Monday, October 05, 2009
Don'tcha just love payroll day? The number was an unmitigated shocker, which duly produced the expected gap lower in equities, risky currencies, and yields....only to be followed by a slow grind higher in all of them throughout the rest of the day. Indeed some of them, especially in currency space, ended comfortably higher on the day.
While the headline figures in the report were bad enough, beneath the surface the details were, if anything, even worse. The household figure, for example, was nearly the worst in a quarter century, other than the uber-weakness observed around the turn of the year. The chart below, incidentally, illustrates why it is the NFP is generally followed, rather than the household data. For all its flaws, the payroll figure is substantially less noisy than the HH data; if markets were to discard the former as fatally flawed, the end result which almost certainly be an uptick in market volatility given the substantially higher vol in the monthly household figure.
In any event, the week has started relatively slowly...though somehow, Macro Man has managed to lose a little bit on most of his positions, which sums to an irritatingly large portfolio-level result. As if that's not bad enough, he will be paying another visit to the dentist this morning, where the cavities discovered a month ago will be drilled and filled. Irritating, indeed.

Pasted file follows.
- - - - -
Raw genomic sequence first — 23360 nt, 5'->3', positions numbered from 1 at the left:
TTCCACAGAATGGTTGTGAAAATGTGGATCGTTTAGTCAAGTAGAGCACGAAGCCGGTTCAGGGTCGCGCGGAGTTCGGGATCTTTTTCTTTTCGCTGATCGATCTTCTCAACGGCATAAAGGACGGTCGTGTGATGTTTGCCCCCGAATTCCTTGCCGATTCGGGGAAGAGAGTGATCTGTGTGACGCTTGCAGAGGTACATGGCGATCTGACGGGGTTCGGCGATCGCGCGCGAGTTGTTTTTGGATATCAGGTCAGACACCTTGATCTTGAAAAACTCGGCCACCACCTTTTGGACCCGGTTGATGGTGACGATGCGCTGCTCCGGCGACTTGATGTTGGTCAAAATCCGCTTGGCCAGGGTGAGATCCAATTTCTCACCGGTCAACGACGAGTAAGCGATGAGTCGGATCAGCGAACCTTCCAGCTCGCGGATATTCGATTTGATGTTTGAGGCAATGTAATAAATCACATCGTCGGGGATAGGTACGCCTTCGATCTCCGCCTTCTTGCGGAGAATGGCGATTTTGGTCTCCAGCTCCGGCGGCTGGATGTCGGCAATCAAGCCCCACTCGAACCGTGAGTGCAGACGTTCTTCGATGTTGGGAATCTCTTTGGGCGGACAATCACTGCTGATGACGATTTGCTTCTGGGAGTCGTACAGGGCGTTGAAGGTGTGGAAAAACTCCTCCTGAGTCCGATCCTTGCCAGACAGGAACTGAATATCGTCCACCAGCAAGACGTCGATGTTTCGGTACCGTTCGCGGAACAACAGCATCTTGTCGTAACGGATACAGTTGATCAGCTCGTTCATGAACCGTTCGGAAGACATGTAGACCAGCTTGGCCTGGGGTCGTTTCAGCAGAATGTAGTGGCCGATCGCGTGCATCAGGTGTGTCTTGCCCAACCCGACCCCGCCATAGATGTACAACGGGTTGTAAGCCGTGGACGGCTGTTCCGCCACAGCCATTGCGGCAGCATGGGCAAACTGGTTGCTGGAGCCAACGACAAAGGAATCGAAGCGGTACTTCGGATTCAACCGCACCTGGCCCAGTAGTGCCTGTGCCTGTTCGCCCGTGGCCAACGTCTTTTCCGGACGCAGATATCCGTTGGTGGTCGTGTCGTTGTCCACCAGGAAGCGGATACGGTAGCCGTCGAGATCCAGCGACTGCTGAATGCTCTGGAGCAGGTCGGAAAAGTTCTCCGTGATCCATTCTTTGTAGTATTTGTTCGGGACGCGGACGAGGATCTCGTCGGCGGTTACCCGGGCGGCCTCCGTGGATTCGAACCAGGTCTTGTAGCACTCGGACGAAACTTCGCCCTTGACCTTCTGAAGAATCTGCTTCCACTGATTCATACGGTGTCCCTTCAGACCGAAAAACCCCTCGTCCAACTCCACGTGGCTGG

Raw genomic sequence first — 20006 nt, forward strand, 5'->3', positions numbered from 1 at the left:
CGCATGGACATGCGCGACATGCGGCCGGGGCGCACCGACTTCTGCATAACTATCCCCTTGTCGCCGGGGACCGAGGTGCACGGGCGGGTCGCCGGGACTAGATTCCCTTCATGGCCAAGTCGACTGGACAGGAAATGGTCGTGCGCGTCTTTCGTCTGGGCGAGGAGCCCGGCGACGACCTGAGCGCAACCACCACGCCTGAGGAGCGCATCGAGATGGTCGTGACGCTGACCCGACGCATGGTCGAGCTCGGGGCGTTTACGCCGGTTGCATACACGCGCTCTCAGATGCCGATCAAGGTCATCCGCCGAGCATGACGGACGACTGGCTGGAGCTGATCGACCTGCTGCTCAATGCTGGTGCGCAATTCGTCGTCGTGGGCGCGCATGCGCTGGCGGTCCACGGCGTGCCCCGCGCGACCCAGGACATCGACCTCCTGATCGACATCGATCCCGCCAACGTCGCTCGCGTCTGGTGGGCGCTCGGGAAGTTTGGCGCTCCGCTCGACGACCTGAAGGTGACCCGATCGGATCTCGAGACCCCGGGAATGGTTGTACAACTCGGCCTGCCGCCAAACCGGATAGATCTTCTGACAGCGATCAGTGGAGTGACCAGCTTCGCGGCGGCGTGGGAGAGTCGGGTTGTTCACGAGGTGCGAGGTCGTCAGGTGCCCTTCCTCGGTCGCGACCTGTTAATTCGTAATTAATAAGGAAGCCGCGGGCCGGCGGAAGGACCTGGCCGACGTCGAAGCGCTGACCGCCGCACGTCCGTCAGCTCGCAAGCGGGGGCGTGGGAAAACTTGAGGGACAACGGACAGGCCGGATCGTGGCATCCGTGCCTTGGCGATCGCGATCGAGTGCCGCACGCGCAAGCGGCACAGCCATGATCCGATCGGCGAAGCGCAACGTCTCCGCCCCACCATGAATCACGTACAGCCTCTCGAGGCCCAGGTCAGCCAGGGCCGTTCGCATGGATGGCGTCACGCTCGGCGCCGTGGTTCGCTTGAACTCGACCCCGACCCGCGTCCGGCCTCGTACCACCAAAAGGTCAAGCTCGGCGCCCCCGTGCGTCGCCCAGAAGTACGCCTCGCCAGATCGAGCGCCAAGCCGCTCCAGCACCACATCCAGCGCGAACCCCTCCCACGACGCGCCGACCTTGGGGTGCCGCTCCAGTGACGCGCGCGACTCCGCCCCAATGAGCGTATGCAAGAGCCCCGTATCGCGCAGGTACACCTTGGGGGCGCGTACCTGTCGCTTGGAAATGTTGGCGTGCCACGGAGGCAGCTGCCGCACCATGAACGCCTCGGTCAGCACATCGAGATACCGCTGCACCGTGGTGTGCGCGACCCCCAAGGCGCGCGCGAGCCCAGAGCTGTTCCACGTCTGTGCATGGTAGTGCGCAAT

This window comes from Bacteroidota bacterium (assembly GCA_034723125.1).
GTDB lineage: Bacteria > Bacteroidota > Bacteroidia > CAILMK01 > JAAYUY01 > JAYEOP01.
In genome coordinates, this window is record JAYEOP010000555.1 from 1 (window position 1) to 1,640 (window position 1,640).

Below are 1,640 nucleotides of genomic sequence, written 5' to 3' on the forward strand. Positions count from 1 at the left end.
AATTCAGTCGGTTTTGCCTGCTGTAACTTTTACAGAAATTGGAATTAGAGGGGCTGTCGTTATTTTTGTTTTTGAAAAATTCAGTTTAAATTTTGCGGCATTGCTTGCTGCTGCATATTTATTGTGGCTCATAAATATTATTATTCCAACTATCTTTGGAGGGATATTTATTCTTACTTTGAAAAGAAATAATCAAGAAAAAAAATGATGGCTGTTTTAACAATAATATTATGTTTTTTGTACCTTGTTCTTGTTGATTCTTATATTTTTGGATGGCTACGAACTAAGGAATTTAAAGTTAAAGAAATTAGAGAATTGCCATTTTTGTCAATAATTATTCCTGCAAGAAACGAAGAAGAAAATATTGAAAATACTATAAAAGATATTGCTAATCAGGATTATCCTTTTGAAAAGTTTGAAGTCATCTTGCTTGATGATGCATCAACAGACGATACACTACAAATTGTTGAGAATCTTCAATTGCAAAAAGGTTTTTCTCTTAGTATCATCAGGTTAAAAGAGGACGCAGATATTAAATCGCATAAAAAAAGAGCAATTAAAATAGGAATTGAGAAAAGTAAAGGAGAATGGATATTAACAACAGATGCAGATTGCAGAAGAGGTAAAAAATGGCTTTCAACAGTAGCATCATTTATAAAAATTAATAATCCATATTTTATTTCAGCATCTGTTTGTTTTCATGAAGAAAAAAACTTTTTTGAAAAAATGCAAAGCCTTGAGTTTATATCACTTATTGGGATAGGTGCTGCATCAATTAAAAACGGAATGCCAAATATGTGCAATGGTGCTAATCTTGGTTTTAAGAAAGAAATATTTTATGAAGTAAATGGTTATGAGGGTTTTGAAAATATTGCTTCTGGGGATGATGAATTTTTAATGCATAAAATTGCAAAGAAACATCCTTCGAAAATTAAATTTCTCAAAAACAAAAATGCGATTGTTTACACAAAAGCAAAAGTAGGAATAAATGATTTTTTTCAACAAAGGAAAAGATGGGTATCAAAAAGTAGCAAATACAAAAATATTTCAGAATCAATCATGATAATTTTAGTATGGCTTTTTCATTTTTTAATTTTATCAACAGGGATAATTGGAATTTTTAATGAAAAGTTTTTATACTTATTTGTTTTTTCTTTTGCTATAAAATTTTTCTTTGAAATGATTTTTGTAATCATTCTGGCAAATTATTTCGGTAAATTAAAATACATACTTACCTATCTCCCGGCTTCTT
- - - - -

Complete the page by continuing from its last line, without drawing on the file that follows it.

In any event, the G7's pleas for China to allow its currency to move are now bordering on the pathetic; the impotence of this "organization" leaves Macro Man shaking his head. One hint as to why the RMB has remained stable may be found elsewhere in Asia; Korea, for example.
The currencies and equity markets of Asian economies are usually pretty highly correlated; they either price in happy days or risk aversion in tandem. What's interesting is that recently, as foreigners have been orgiastically piling into all things Asia, the market performance has been rather poor, led by weakness in the exporters.
Observe in the chart below how the KOSPI peaked a couple of weeks ago and has since fallen steadily, despite the ongoing strength of the KRW.
Now perhaps this can continue, but Macro Man wouldn't bet on it. These things have a funny way of snapping back when you least expect it. And if Q3 earnings season, which kicks off with Alcoa Wednesday night, turns out to be a disappointment? Let's just say that Macro Man's teeth might not be the only things to get drilled.